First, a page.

Providing safe harbor

Eighty years ago this week a ship carrying 937 people, almost all Jewish immigrants escaping Nazi Germany, returned to Europe after being turned away by the governments of Cuba, the United States and Canada. At one point, the ship came close enough to the shore near Miami that passengers could see the city lights. Upon their return, some found safety in other European countries; 254 perished in the Holocaust.

After World War II, many countries realized they did not do nearly enough to protect people fleeing violence and genocide. As a result, the international community created the 1951 Refugee Convention and, later, the 1967 Refugee Protocol which was ratified by 146 countries, including the United States.

Refugee and asylum laws protect immigrants fleeing persecution and violence and hold national governments accountable to do their part. There are an estimated 28.5 million refugees and asylum seekers worldwide. Most asylum seekers currently arriving at the U.S.-Mexico border are fleeing gang violence, domestic violence or political persecution in Central America. In Fiscal Year 2018, 76 percent of asylum seekers passed an initial screening by U.S. immigration officials to determine if they had a legitimate fear of returning home.

A former Benedictine monastery in Tucson, Ariz., is now used as a shelter by MCC partner Catholic Community Services for families seeking asylum in the United States. Families typically spend one or two nights in the shelter while they arrange bus travel to stay with relatives or friends in the U.S. MCC photo/Saulo Padilla.

Many early Anabaptists also fled persecution and violence. Those who came to the U.S. in the 18th, 19th or early 20th centuries arrived at a time before there were strict requirements for seeking asylum, before there were visitor visas or immigration quotas and before there were border walls.

The role of the United States as a safe haven has ebbed and flowed over the years, sometimes welcoming immigrants and sometimes restricting and demonizing newcomers. We come closer to fulfilling God’s vision for humanity when we follow God’s instructions to not “mistreat any foreigners who live in your land. Instead, treat them as well as you treat citizens and love them as much as you love yourself” (Leviticus 19:33-34, CEV).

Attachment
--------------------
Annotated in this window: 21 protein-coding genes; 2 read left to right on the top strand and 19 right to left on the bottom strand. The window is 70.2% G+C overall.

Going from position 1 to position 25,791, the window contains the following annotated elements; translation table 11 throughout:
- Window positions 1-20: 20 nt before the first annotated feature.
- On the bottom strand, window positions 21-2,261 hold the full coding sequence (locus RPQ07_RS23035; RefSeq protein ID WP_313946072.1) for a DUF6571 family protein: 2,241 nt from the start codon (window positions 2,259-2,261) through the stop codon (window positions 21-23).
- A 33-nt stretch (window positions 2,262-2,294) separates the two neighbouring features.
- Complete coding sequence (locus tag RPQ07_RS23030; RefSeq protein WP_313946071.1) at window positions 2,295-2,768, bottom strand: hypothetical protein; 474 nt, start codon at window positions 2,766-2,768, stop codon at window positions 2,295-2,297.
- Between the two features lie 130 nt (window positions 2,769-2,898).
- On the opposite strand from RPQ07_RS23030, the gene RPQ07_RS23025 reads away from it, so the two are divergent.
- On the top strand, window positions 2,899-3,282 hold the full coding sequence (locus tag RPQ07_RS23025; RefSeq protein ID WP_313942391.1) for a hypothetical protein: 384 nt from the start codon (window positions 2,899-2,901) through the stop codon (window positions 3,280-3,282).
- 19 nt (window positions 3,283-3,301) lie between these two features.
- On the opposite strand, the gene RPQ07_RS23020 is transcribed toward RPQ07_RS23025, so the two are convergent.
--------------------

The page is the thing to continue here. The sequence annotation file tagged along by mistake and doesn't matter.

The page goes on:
Asylum seekers from Central America ask very little of us. The vast majority have family here in the U.S. to support them. All they ask is that we keep the door open so they can be safe and keep their children safe from harm. At a time when U.S. unemployment is low and many industries need workers (particularly in fields such as elder care), open doors could be a win-win situation.

In the coming weeks and months, Congress will consider how to respond to asylum seekers arriving at our borders in a supplemental spending bill and in the regular Fiscal Year 2020 spending process. Will they spend more money on walls and detention or on food and diapers? Will they support harmful tariffs on Mexico or will they invest in safer, more prosperous communities in Central America?

Urge your members of Congress to spend less on walls and detention and to keep the U.S. as a place of safe harbor for asylum seekers and refugees.


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